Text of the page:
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Emergency lighting, as the best technicians know, blends with standard egress lighting to create a comprehensive lighting system. Specific codes address these common purposes, as well. Take for example the National Fire Protection Association’s Life Safety Code (NFPA), found at section 101.

The code requires the installation and maintenance of emergency lighting under section 5-8, “Illumination of Means of Egress.” But codes cannot adequately address all of the eventualities of an emergency situation. Sometimes, tragedy is the best teacher.

The attack on the Trade Towers of New York in 1993 has become an industry classic…evacuation took over seven hours. The stress of the evacuation, indeed, was one of the lingering health effects in this crisis laden atmosphere. The evacuation of the Tower’s cataclysmic failure on 9/11 took a fraction of that time. The distinction was in an important measure due to the upgrades in the Trade Towers emergency power and lighting systems.

The attack in 1993 had ruptured the power ‘life line.’ Those fleeing the building had virtually no light as they struggled down the stairwells.

OSHA also requires emergency lighting under Section 1910.36 of the Occupational Safety and Health Act. Also because of the lesson from 9/11, OSHA has developed safety protocols to address the need to train staff to use emergency lighting effectively. The awareness of emergency lighting as a tool continues to improve preparations for the unknown. Hopefully, keeping people from groping–literally or figuratively–in the dark.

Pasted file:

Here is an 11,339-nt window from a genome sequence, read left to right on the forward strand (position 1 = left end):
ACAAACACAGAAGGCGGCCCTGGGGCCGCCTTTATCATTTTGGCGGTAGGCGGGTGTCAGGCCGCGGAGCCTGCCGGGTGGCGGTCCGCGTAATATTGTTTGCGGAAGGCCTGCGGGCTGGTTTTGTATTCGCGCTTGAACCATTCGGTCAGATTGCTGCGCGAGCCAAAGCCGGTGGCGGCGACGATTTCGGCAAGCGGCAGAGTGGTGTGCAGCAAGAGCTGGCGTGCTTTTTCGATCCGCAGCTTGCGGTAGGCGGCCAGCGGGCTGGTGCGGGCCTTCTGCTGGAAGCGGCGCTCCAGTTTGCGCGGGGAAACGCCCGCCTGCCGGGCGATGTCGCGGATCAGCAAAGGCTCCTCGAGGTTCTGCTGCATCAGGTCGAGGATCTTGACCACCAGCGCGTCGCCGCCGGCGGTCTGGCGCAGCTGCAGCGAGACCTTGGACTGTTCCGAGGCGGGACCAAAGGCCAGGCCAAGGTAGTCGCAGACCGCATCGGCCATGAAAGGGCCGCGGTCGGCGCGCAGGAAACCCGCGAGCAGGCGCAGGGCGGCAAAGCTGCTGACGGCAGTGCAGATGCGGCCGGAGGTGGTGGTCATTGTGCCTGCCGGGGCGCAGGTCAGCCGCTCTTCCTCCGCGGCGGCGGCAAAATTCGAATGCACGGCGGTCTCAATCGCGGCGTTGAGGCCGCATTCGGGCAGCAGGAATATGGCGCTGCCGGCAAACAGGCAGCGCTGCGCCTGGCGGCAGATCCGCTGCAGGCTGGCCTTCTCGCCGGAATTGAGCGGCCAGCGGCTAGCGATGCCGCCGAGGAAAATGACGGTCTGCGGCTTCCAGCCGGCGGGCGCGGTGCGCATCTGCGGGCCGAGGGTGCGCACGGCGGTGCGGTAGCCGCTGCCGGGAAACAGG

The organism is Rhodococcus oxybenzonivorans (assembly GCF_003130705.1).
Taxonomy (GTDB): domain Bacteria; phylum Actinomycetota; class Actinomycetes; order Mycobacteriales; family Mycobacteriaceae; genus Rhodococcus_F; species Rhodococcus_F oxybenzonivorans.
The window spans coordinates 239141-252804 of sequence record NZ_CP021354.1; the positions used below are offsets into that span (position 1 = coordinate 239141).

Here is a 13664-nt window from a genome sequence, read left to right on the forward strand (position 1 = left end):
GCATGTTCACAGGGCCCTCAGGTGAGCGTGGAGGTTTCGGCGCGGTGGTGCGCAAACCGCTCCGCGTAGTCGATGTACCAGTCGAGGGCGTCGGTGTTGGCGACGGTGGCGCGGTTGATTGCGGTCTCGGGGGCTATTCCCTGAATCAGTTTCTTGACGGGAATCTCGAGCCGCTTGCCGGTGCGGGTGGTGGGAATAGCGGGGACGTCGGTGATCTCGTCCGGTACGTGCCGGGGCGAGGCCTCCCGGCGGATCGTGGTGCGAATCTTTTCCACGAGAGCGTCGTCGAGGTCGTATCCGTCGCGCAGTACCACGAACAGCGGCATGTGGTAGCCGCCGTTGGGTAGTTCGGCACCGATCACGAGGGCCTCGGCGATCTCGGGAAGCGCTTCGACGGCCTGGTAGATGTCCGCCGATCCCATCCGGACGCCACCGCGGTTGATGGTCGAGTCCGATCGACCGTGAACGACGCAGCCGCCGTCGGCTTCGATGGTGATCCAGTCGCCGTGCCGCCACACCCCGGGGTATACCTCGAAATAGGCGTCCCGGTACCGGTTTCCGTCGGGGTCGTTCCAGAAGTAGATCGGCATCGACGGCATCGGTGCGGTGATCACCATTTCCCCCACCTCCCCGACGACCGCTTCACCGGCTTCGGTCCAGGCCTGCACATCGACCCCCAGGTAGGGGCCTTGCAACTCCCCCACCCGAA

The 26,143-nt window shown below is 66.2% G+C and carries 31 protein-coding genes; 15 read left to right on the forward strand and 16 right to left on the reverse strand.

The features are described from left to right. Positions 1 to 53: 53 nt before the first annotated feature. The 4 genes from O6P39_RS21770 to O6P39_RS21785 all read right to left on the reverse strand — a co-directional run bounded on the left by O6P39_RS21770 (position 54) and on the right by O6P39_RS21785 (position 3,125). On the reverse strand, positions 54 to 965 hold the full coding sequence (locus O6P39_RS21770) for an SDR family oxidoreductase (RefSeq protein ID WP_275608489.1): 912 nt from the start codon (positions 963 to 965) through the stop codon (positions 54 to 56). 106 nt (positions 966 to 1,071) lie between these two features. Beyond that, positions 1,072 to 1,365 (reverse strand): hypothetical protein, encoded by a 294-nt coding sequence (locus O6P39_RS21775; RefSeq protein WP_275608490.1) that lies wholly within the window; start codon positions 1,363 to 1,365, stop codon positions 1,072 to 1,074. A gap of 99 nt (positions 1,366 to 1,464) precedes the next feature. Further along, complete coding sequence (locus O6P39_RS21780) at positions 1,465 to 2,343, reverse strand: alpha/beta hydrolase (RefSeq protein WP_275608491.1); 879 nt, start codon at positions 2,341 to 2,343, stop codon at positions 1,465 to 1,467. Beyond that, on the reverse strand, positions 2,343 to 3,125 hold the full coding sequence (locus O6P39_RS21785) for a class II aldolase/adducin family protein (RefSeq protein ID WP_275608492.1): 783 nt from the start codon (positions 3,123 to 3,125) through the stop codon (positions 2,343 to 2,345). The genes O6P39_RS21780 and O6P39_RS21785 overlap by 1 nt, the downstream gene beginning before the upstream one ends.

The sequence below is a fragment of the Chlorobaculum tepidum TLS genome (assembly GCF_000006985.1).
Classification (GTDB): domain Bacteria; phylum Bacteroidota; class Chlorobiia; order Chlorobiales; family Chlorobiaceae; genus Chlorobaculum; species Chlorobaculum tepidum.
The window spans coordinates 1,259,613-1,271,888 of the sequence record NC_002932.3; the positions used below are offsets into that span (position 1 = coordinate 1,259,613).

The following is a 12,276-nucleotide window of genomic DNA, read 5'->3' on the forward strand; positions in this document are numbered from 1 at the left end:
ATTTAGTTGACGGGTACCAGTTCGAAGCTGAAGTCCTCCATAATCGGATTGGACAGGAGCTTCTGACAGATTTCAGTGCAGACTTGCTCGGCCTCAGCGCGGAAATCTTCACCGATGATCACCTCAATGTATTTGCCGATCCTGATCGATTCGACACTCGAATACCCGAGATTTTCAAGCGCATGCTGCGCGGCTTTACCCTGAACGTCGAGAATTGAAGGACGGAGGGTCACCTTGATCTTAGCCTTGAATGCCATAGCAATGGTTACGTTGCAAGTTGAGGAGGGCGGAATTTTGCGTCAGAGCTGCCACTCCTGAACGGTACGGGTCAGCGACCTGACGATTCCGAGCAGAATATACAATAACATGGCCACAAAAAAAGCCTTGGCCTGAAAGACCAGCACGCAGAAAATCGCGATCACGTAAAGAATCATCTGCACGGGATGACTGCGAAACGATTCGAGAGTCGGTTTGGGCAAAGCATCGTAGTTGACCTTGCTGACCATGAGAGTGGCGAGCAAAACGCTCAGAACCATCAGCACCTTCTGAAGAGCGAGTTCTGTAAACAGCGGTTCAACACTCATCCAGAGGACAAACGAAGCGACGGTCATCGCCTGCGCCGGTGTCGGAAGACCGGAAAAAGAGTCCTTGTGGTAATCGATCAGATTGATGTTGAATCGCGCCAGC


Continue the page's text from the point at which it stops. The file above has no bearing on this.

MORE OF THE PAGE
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Signs of Weakness

Exit signage must meet at least the minimum standards for use, found (as one prominent example) in the National Fire Protection Association’s Life Safety Code (NFPA). This section also develops rules for the installation of exit signs (section 5-1, “Marking of Means of Egress”). As history has shown, the rules are always changing. It’s as though fire, and obviously terrorists, are always looking for signs of weakness.

Many of the last centuries exit sign standards came about because of the catastrophic Triangle Fire. The fire struck on March 25, 1911. Of the five hundred workers in the nine-story building (a high rise in those times), almost one third died.

The news caused an immediate investigation, as stories of women, trapped behind locked doors, with inadequate safeguards, had suffocated and (in several instances) leapt to their deaths. Many of the women were no more than children. The rage of the fire was intense, and estimates placed the carnage as lasting no more than fifteen minutes.

Though technology was not the harbinger of change, there were commissions established to investigate safety standards. Because so many of the workers had limited English skills, the first efforts to create ‘universal language’ signs had their footholds in the ashes of the Triangle Fire.

But problems with inadequately protected, designated, or maintained exits remain, to this day, a major factor in deaths.

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Posted in Exit Signs
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